Airplane Damage Was Consistent With A High Angle And High Energy Impact With Terrain

Location: Buxton, ND Accident Number: CEN22FA017
Date & Time: October 18, 2021, 19:24 Local Registration: N820ND
Aircraft: Piper Aircraft Inc PA-28-181 Injuries: 1 Fatal
Flight Conducted Under: Part 91: General aviation – Instructional

On October 18, 2021, about 1924 central daylight time, a Piper PA-28-181 airplane, N820ND, was destroyed when it was involved in an accident near Buxton, North Dakota. The pilot sustained fatal injuries. The airplane was operated as a Title 14 Code of Federal Regulations Part 91 instructional flight.

According to preliminary air traffic control (ATC) data, the airplane departed the Grand Forks International Airport (GFK), Grand Forks, North Dakota, about 1900, for a night, solo crosscountry flight to Hector International Airport (FAR), Fargo, North Dakota. The airplane departed runway 17L, climbed to about 3,700 ft mean sea level, and continued south toward FAR. About 30 miles from GFK, the data showed the airplane turned left about 180° and began a  rapid descent. ATC data was lost about 1924. Based on an estimate of the last known flight track position, the airplane was located by local law enforcement about 2040.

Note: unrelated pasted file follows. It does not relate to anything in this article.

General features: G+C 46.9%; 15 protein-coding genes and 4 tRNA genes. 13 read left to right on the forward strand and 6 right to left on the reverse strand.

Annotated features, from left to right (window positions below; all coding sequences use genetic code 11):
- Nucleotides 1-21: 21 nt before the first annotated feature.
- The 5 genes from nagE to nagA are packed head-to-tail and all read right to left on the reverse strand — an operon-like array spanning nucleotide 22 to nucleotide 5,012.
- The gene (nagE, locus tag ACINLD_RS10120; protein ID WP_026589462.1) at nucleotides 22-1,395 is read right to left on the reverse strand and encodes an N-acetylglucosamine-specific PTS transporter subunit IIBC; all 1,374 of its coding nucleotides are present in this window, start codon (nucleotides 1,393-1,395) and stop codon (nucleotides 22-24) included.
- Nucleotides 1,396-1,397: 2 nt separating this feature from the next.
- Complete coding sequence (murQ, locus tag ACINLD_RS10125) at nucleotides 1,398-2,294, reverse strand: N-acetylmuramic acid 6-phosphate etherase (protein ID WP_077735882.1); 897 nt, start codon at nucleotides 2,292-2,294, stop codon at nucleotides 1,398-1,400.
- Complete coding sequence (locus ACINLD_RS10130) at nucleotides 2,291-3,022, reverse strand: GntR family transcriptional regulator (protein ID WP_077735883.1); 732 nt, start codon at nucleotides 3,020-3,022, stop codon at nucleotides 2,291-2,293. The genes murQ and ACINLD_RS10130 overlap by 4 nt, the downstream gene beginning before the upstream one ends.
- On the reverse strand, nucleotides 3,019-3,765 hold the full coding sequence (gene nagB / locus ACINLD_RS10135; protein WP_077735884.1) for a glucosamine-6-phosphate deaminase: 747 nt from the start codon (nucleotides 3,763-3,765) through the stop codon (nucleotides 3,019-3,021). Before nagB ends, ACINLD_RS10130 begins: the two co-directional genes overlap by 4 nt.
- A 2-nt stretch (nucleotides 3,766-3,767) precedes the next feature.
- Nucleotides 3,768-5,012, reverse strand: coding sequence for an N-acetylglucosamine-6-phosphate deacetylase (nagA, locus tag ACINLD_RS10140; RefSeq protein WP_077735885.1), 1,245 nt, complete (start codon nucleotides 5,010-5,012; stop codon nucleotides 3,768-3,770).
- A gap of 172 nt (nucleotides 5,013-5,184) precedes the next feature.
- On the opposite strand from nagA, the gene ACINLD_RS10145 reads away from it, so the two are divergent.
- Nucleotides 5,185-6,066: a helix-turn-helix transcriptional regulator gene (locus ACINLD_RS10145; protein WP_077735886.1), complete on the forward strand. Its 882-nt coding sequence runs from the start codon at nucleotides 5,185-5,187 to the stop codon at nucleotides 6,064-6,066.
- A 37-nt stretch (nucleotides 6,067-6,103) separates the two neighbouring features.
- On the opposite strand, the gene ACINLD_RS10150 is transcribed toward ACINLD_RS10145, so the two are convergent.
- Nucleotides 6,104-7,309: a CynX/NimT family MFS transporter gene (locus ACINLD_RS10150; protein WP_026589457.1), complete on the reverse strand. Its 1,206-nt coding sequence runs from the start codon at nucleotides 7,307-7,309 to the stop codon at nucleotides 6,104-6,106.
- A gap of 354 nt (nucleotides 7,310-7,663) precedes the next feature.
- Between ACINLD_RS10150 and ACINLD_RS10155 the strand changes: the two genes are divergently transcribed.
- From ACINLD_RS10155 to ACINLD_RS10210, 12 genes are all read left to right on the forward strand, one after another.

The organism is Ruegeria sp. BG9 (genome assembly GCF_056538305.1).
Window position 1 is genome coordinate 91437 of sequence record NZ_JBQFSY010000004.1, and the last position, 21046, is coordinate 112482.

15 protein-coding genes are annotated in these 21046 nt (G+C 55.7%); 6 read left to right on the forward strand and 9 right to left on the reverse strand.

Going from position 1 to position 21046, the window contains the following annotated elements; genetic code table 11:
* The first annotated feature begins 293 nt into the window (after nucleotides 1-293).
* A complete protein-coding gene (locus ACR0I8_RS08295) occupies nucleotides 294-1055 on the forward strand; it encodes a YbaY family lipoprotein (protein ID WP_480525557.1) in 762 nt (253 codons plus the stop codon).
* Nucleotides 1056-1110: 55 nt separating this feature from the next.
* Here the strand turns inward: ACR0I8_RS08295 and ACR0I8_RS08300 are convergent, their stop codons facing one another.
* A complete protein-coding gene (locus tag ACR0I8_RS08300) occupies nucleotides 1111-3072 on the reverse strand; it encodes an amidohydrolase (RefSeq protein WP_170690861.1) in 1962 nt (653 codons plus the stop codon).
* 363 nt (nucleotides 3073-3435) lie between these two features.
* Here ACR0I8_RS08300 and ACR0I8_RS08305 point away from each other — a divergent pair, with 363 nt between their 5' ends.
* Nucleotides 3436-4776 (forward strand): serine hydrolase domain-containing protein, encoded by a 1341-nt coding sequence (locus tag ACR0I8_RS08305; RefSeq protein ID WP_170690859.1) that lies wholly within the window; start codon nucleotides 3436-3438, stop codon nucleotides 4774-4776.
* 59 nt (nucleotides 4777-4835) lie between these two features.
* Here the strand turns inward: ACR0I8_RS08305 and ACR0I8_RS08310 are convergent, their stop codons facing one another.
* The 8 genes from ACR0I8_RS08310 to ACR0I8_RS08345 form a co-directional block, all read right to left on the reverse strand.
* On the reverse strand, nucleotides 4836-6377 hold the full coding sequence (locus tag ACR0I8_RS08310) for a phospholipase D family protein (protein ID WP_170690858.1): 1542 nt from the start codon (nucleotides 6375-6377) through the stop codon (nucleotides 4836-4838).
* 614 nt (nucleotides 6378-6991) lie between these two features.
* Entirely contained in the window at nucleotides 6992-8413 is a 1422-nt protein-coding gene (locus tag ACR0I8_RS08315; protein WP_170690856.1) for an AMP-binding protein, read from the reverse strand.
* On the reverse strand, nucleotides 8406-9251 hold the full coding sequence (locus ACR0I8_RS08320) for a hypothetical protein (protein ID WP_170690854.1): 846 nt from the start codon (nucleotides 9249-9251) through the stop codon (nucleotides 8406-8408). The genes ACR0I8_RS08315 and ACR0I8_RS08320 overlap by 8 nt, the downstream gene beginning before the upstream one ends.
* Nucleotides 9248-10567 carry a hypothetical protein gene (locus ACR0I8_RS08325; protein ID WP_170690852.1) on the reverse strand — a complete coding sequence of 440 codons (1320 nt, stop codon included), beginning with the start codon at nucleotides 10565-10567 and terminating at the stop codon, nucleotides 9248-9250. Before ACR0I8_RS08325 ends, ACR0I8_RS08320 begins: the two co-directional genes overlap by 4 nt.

The airplane wreckage was located in a plowed, soft, dirt field, and distributed on a measured magnetic heading of about 300°. The initial impact point in the field, which was consistent with both wings, the landing gear, and fuselage, was located about 25 ft from the main wreckage. The initial impact contained the two-blade propeller and propeller hub, and several separated sections of the forward, lower fuselage. Fragmented sections of the engine cowling, upper cockpit and windscreen structure, plexiglass, and avionics were found in the debris forward of the main wreckage. Both wing leading edges were crushed aft to the flaps and ailerons. The forward fuselage was crushed aft to the rear cabin bulkhead. The airplane damage was consistent with a high angle and high energy impact with terrain.

Postaccident examination of the airplane revealed no mechanical malfunctions that would have precluded normal operations.

FMI: www.ntsb.gov